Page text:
4. Validity and Interrater Reliability of the Visual Quarter-Waste Method for Assessing Food Waste in Middle School and High School Cafeteria Settings.

    Science.gov (United States)

    Getts, Katherine M; Quinn, Emilee L; Johnson, Donna B; Otten, Jennifer J

    2017-11-01

    Measuring food waste (ie, plate waste) in school cafeterias is an important tool to evaluate the effectiveness of school nutrition policies and interventions aimed at increasing consumption of healthier meals. Visual assessment methods are frequently applied in plate waste studies because they are more convenient than weighing. The visual quarter-waste method has become a common tool in studies of school meal waste and consumption, but previous studies of its validity and reliability have used correlation coefficients, which measure association but not necessarily agreement. The aims of this study were to determine, using a statistic measuring interrater agreement, whether the visual quarter-waste method is valid and reliable for assessing food waste in a school cafeteria setting when compared with the gold standard of weighed plate waste. To evaluate validity, researchers used the visual quarter-waste method and weighed food waste from 748 trays at four middle schools and five high schools in one school district in Washington State during May 2014. To assess interrater reliability, researcher pairs independently assessed 59 of the same trays using the visual quarter-waste method. Both validity and reliability were assessed using a weighted κ coefficient. For validity, as compared with the measured weight, 45% of foods assessed using the visual quarter-waste method were in almost perfect agreement, 42% of foods were in substantial agreement, 10% were in moderate agreement, and 3% were in slight agreement. For interrater reliability between pairs of visual assessors, 46% of foods were in perfect agreement, 31% were in almost perfect agreement, 15% were in substantial agreement, and 8% were in moderate agreement. These results suggest that the visual quarter-waste method is a valid and reliable tool for measuring plate waste in school cafeteria settings. Copyright © 2017 Academy of Nutrition and Dietetics. Published by Elsevier Inc. All rights reserved.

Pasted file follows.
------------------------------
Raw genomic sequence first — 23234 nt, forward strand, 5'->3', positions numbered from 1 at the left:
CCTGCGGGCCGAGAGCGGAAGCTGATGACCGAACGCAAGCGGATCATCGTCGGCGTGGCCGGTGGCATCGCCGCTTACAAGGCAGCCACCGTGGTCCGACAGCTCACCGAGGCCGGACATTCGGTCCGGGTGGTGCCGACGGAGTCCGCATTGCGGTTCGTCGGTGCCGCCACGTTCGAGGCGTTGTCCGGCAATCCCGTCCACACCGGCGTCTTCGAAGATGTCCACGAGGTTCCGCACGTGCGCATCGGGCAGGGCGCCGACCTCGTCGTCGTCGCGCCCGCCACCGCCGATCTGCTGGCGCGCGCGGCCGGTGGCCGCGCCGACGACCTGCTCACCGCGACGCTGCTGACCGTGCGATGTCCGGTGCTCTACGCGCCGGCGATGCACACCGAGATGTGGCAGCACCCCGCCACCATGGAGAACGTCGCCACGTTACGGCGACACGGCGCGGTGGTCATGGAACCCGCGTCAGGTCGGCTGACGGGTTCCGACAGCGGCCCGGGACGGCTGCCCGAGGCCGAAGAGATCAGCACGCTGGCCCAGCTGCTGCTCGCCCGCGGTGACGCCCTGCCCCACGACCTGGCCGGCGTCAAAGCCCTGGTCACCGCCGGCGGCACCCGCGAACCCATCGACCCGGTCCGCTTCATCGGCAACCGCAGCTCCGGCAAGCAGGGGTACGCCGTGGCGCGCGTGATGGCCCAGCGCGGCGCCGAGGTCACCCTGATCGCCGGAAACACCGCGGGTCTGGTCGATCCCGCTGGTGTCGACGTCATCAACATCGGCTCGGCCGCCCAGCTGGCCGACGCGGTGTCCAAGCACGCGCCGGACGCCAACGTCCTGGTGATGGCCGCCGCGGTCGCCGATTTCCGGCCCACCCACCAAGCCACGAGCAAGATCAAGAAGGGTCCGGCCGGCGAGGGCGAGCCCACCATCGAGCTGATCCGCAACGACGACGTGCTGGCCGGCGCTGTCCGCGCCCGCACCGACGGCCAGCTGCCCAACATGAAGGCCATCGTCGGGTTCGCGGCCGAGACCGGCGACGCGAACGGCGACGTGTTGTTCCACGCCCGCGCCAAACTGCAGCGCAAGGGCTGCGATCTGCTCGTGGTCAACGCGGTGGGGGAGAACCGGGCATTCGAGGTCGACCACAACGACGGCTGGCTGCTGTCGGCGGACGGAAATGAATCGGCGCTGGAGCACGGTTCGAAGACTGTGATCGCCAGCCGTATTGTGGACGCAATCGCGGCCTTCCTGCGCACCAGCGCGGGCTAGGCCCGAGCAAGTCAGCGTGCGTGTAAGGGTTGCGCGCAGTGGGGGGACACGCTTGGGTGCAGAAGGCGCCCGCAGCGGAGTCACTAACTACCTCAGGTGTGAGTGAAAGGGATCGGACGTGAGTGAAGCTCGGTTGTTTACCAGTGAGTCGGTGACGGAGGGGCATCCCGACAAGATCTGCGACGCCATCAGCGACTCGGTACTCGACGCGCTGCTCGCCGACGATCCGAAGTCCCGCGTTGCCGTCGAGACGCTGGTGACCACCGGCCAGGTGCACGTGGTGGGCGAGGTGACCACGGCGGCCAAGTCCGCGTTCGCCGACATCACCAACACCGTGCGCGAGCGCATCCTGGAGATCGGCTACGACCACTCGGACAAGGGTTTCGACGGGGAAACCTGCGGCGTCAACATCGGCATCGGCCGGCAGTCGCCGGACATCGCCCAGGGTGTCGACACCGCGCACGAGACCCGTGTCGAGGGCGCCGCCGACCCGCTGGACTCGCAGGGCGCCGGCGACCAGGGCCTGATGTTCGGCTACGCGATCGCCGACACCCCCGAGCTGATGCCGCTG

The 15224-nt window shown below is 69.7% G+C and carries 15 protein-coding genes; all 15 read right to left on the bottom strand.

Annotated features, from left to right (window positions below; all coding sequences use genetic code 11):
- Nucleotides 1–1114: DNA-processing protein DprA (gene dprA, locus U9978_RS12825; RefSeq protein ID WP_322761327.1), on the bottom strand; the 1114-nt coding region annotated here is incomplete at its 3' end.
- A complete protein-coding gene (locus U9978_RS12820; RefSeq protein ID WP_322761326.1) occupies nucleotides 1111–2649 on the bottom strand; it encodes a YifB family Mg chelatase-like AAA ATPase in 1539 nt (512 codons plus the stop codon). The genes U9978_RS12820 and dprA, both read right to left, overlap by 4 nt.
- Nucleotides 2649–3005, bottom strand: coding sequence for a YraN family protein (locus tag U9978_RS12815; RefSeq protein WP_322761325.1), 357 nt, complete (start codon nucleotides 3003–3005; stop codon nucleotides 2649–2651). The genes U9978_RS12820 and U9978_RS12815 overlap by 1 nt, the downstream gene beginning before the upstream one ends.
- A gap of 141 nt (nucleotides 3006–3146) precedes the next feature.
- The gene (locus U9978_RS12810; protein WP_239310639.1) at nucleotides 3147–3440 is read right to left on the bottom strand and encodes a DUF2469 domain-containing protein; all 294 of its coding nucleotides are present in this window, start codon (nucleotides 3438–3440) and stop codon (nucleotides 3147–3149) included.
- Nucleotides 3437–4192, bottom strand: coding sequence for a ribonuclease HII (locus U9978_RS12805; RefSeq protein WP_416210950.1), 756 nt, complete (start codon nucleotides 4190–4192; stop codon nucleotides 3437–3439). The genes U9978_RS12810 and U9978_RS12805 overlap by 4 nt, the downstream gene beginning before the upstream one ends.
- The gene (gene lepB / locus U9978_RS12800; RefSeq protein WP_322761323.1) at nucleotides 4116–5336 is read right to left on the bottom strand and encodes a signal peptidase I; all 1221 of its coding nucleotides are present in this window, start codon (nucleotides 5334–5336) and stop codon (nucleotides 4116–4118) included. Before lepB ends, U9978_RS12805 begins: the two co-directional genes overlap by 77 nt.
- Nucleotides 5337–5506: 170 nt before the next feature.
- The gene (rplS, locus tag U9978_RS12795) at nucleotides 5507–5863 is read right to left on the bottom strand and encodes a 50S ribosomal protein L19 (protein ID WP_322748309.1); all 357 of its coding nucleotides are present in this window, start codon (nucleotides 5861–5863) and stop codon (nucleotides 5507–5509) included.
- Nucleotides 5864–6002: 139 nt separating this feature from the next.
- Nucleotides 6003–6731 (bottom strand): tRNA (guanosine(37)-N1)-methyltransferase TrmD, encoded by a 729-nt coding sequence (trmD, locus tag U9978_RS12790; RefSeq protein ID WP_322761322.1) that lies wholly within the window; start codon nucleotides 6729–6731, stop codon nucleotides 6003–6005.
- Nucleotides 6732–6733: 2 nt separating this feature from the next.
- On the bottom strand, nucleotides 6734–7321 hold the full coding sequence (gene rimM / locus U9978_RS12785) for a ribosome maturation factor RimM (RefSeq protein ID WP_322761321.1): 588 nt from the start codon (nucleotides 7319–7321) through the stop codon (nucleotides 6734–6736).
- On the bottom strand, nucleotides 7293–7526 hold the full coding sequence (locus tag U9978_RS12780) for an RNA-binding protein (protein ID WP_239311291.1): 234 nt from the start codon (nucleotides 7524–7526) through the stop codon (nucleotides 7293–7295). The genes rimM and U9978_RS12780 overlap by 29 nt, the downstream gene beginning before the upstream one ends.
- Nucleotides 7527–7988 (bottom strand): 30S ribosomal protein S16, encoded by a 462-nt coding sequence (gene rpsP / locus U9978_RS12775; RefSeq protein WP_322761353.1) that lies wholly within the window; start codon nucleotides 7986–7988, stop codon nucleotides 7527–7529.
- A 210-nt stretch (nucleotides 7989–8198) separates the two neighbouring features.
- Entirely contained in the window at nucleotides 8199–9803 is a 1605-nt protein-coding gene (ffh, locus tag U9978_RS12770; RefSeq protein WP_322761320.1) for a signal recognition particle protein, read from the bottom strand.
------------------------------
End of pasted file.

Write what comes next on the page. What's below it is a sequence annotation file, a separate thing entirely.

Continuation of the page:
5. Effect of Nutritional Intervention on Food Choices of French Students in Middle School Cafeterias, Using an Interactive Educational Software Program (Nutri-Advice)

    OpenAIRE

    Turnin , Marie-Christine; Buisson , Jean-Christophe; Ahluwalia , Namanjeet; Cazals , Laurent; Bolzonella-Pene , Caroline; Fouquet-Martineau , Caroline; Martini , Pascale; Tauber , Maïté; Hanaire , Hélène

    2016-01-01

    International audience; Objective : To evaluate the impact of interactive Nutri-Advice kiosks on children's nutritional skills and their ability to apply it to food choices in a middle school cafeteria menu (food choice competencies). Design : Quasi-experimental design; pre/post-test. Setting : Freestanding interactive computer terminals (kiosks) were installed in three middle schools in Toulouse, France. Participants : A total of 580 children were enrolled into the study (mean age, 13 ± 1 ye...

  6. Using smart card technology to monitor the eating habits of children in a school cafeteria: 1. Developing and validating the methodology.

    Science.gov (United States)